Lung Biopsy. In very severe cases of pneumonia or when the diagnosis is unclear, particularly in patients with a damaged immune system, a lung biopsy may be required. A lung biopsy involves taking some tissue from the lungs and examining it under a microscope.
Lung Tap. This procedure typically uses a needle inserted between the ribs to draw fluid out of the lung for analysis. It is known by a number of names, including:
It is a very old procedure that is not done often any more, because it is invasive and poses a slight risk for collapsed lung. Some experts argue, however, that a lung tap is more accurate than other methods for identifying bacteria, and the risk it poses is slight. Given the increase in resistant bacteria, they believe its use should be reconsidered in young people.
Common Causes of Persistent Coughing. Persistent coughing is nearly always temporary and harmless when other symptoms, such as fever, are not present. The four most common causes of persistent coughing are:
Other common causes of chronic cough include heavy smoking or the use of heart drugs known as ACE inhibitors.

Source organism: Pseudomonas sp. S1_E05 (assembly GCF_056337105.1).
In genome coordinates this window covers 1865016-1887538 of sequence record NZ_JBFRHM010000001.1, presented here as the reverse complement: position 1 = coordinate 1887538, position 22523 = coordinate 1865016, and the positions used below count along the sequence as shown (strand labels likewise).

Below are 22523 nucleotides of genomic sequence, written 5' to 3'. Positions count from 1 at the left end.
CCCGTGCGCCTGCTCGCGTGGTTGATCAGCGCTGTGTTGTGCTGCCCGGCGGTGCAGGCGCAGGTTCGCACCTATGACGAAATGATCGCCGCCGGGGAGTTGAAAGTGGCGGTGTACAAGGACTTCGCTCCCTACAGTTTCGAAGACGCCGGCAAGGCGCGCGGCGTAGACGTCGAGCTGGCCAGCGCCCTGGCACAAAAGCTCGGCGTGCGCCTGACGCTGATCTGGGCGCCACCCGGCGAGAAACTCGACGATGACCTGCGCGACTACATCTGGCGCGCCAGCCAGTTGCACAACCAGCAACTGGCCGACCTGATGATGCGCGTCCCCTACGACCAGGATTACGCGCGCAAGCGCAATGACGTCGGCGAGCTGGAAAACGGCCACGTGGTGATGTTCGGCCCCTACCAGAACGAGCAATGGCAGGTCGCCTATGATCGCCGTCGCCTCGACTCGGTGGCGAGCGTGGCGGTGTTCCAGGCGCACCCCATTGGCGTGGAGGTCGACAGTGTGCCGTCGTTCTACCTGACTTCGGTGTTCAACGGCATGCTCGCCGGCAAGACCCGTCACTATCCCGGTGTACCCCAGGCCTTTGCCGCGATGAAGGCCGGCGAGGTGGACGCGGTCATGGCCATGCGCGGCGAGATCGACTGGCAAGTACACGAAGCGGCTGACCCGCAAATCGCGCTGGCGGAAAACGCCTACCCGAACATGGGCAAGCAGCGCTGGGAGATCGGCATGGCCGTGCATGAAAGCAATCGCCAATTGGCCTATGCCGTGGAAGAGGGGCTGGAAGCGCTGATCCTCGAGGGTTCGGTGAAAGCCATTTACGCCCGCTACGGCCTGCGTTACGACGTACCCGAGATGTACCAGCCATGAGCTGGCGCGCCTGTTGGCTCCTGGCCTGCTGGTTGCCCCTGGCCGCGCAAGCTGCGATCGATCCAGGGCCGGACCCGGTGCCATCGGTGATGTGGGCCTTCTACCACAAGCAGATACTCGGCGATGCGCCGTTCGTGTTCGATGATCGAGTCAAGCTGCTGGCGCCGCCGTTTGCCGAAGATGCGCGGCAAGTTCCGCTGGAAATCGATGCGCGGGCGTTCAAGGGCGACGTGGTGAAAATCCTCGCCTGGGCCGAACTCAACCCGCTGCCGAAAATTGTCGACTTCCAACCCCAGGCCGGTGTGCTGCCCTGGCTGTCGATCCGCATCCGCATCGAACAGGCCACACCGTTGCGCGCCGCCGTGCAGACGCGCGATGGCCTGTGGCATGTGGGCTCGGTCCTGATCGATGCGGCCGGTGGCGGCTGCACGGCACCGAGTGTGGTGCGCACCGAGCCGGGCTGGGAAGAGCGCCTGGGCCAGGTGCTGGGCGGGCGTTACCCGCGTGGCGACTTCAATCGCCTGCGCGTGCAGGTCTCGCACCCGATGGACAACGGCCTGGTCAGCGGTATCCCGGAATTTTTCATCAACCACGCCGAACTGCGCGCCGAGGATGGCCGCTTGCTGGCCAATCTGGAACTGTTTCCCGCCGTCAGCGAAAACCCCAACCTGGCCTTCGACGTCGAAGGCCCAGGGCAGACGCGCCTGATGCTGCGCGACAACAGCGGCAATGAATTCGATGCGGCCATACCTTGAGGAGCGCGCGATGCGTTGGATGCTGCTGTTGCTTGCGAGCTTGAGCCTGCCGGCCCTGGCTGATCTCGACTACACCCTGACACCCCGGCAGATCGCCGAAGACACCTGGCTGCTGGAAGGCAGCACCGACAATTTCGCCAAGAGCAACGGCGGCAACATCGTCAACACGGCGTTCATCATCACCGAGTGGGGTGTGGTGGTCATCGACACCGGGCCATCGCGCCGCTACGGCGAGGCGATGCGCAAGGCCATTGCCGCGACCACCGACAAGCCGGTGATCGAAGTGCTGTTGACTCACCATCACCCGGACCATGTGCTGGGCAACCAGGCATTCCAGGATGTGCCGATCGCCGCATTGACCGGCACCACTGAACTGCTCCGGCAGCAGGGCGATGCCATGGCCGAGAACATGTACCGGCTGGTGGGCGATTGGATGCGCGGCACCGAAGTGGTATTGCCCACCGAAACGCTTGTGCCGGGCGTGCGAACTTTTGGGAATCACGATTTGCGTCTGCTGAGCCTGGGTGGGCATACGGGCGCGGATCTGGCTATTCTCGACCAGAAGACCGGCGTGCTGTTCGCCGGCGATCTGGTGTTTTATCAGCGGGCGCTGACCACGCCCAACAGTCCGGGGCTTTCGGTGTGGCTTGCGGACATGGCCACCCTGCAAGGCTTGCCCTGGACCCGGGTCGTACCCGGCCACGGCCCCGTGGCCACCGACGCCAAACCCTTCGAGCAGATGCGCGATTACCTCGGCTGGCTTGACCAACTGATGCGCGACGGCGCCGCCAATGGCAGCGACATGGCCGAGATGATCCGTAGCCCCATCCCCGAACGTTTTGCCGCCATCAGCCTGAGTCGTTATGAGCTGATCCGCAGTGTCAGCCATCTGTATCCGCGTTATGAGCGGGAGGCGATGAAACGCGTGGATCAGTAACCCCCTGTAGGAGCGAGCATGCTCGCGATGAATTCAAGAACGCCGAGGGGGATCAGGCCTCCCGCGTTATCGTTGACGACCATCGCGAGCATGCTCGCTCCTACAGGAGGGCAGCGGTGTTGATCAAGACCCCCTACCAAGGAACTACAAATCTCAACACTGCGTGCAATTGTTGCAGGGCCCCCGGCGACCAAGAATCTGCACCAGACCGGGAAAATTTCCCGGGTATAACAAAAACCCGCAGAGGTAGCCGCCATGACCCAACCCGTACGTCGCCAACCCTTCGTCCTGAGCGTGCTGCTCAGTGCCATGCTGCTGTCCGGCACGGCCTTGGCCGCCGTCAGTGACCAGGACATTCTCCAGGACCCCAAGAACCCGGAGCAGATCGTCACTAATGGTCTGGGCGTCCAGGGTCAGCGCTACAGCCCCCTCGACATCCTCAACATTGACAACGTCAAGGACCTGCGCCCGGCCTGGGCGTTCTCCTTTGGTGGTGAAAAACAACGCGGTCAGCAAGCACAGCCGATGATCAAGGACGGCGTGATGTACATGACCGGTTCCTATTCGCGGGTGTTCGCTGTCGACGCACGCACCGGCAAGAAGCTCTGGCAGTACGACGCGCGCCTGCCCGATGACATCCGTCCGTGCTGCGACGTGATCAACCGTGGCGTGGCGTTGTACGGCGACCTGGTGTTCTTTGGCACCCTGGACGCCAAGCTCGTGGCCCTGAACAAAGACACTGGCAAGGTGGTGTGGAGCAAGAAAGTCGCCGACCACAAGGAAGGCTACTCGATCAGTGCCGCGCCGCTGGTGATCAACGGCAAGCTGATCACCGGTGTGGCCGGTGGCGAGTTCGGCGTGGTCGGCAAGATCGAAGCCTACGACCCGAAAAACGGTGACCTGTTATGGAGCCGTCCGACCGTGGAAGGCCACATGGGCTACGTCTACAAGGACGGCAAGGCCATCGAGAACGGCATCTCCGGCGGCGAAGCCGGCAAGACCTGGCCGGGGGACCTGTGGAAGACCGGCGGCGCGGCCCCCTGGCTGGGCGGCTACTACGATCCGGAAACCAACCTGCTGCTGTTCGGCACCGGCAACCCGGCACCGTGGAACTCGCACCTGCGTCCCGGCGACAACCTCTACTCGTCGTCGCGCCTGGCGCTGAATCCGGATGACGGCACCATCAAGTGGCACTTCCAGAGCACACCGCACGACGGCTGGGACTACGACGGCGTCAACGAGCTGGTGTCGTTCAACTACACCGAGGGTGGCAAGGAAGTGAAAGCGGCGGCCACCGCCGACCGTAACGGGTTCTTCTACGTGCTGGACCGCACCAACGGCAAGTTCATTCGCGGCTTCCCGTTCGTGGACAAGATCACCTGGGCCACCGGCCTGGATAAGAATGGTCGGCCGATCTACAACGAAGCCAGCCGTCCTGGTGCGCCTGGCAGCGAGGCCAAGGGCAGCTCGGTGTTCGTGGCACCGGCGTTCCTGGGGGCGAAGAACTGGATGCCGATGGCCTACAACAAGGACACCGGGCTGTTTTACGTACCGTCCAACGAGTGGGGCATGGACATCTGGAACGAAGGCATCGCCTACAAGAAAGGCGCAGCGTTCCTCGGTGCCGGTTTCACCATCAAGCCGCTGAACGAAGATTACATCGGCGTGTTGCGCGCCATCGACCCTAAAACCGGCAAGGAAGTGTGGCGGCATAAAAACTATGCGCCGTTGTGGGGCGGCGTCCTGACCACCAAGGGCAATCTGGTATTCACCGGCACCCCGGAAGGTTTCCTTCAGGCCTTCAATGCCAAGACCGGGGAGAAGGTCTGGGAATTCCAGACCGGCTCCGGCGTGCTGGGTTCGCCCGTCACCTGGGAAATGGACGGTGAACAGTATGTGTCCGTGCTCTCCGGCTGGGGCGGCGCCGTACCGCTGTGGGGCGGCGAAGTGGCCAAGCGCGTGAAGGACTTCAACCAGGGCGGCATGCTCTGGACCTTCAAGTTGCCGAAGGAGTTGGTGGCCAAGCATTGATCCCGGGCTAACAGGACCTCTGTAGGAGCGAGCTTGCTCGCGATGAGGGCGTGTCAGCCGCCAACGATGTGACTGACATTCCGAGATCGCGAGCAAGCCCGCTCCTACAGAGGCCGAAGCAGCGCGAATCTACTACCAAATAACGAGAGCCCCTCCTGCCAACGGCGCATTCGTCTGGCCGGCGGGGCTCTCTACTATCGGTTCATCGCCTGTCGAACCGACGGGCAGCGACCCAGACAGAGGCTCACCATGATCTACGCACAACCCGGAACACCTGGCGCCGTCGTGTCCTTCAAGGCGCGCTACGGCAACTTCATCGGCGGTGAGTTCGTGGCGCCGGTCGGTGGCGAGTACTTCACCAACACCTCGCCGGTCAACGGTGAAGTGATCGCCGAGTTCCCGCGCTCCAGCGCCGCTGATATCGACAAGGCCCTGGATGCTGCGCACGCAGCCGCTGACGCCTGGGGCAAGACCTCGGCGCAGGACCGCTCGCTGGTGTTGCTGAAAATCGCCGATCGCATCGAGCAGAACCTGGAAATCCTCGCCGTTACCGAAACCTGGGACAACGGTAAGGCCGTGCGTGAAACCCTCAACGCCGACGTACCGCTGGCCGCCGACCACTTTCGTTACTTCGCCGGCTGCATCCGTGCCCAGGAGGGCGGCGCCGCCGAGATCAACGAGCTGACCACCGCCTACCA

Acute Bronchitis. Acute bronchitis is an infection in the passages that carry air from the throat to the lung. The infection causes a cough that produces phlegm. Acute bronchitis is almost always caused by a virus and usually clears up on its own within a few days. In some cases, acute bronchitis caused by a cold can last for several weeks.
Chronic Bronchitis. Chronic bronchitis causes shortness of breath and is often accompanied by infection, mucus production, and coughing, but it is a long-term and irreversible condition. The same bacteria and viruses that cause pneumonia can cause an infection in patients with chronic bronchitis. However, infections involve only the airways leading to the lungs, and not the lung tissue itself. The two disorders may share the same symptoms, such as:
There are significant differences between chronic bronchitis and pneumonia:
Asthma. In asthma, the cough is accompanied by wheezing and occurs mostly at night or during activity. Fever is rarely present (unless the patient also has an infection). Asthma symptoms from occupational causes can lead to persistent coughing, which is usually worse during the work week. Tests -- the methacholine inhalation challenge and pulmonary function studies -- may be effective in diagnosing asthma.
Other Disorders that Affect the Lung. Many conditions mimic pneumonia, particularly in hospitalized patients. They include:
Ruling Out Causes in Children. Important causes of coughing in children at different ages include: